While Green feels singled out — “marked” is what he tweeted — VanDeWeghe noted that competition committee included owners, coaches, GMs, people from the players union, and a lot of people with playing experience, who all sat down as a group and studied what is and is not an “unnatural act.” As Amick noted, it isn’t just Green who gets hit with these penalties, although he gets the headlines: Boston’s Marcus Smart was given a Flagrant One for his kick to the groin of the Miami’s Hassan Whiteside; Thursday LeBron James was given a technical foul for his blow to the head of the Clippers’ Alan Anderson.
So long as Green continues to make these acts — and the kick to Chriss Saturday suggests they are not slowing down — the crackdown will continue.
Watch Raptors PG Kyle Lowry throw a full-court alley oop to Pascal Siakam
Toronto Raptors point guard Kyle Lowry is having an excellent year for the Eastern Conference Finals hopefuls, and part of that is due to his vision. On Saturday, Lowry threw a full-court lob to Pascal Siakam that was mighty impressive.
After a missed shot in the middle of the third quarter by the Atlanta Hawks, Lowry gathered the rebound on the left block and quickly turned his eyes downcourt.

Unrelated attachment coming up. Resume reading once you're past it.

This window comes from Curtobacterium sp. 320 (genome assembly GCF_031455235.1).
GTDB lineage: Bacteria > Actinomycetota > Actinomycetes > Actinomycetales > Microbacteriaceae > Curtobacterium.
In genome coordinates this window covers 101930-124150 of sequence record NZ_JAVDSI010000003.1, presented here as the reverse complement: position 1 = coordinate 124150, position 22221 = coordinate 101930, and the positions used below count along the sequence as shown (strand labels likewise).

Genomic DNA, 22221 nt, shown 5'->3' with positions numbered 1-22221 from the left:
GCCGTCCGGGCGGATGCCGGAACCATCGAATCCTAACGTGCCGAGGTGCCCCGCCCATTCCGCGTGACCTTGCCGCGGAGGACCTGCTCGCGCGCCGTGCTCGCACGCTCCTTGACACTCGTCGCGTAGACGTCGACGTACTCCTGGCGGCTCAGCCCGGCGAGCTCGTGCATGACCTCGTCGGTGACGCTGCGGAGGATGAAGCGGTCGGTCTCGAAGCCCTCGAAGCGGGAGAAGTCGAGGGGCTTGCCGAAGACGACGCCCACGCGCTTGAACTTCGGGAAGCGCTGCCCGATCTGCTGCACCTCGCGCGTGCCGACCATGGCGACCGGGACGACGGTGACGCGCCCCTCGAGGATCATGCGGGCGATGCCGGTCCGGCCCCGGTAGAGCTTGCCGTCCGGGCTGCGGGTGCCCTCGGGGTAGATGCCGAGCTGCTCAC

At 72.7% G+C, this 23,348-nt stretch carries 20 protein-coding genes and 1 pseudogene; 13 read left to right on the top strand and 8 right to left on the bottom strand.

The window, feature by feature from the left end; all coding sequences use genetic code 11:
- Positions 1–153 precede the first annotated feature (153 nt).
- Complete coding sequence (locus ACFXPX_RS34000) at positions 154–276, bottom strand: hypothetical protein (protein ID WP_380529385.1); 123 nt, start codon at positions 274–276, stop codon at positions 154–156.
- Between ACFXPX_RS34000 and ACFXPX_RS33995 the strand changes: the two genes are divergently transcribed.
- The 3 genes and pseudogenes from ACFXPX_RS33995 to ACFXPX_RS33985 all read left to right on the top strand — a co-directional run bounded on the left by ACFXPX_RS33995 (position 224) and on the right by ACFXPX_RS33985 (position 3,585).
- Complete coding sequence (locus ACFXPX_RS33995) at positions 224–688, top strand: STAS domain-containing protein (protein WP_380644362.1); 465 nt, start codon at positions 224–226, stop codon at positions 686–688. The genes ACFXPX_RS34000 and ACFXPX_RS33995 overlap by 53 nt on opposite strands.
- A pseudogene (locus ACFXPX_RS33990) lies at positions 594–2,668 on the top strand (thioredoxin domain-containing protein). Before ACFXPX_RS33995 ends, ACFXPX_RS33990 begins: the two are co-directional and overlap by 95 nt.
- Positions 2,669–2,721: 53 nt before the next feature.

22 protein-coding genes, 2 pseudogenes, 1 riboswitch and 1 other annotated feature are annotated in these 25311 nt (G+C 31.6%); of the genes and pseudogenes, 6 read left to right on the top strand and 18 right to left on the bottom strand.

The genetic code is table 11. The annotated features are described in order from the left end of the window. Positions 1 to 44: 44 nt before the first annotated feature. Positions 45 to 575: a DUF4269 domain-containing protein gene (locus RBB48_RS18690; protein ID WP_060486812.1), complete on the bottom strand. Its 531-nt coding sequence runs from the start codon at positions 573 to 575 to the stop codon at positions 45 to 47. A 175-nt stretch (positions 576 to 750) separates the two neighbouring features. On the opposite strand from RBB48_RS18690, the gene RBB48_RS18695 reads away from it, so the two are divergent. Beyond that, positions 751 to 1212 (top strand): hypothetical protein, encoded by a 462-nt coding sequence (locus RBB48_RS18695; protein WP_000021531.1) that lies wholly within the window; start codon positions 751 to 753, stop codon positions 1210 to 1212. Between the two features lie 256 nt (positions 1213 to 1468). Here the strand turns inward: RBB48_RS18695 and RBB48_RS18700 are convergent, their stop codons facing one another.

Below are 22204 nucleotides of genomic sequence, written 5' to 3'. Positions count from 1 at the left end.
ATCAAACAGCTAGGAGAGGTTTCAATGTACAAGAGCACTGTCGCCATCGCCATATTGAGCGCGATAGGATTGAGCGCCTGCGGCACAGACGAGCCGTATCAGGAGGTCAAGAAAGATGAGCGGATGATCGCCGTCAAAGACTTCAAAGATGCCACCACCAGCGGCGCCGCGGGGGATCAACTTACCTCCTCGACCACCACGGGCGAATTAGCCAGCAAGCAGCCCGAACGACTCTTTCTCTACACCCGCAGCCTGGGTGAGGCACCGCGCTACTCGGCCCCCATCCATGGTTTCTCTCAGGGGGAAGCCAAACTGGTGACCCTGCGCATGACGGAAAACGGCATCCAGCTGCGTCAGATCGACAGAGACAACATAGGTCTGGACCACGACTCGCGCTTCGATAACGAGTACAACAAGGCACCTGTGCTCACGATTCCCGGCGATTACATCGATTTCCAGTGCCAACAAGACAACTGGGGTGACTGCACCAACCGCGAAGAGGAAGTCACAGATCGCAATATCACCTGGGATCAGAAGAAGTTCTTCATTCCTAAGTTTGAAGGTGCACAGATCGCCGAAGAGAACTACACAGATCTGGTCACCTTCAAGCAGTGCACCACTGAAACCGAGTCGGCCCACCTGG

Siakam, the No. 27 overall pick in the 2016 NBA Draft, was streaking toward the Raptors basket and behind the Hawks defense.
Lowry took advantage with a long-distance heave after one dribble at the free-throw line, and Pascal was able to gather and softly lay the ball up at the rim.
Warriors F Draymond Green kicks Marquese Chriss in the hand (VIDEO)
While attempting a rip through move on Chriss in the third quarter of Saturday night’s game, Green could be seen kicking Chriss in the hand.
Chriss, in some obvious pain, immediately ran over to the bench and was replaced by Jared Dudley.
Meanwhile, Green didn’t even draw a foul. On the other end of the floor, P.J. Tucker was trying to fight through a screen and was called for both a personal foul and a technical foul after arguing.
It seems that there’s not much stopping Green from trying to damage opponents. He infamously missed Game 5 of the 2016 NBA Finals due to his extracurricular activity, his absence perhaps acting as the catalyst to swing a series in which the Warriors blew a 3-1 lead to the Cleveland Cavaliers.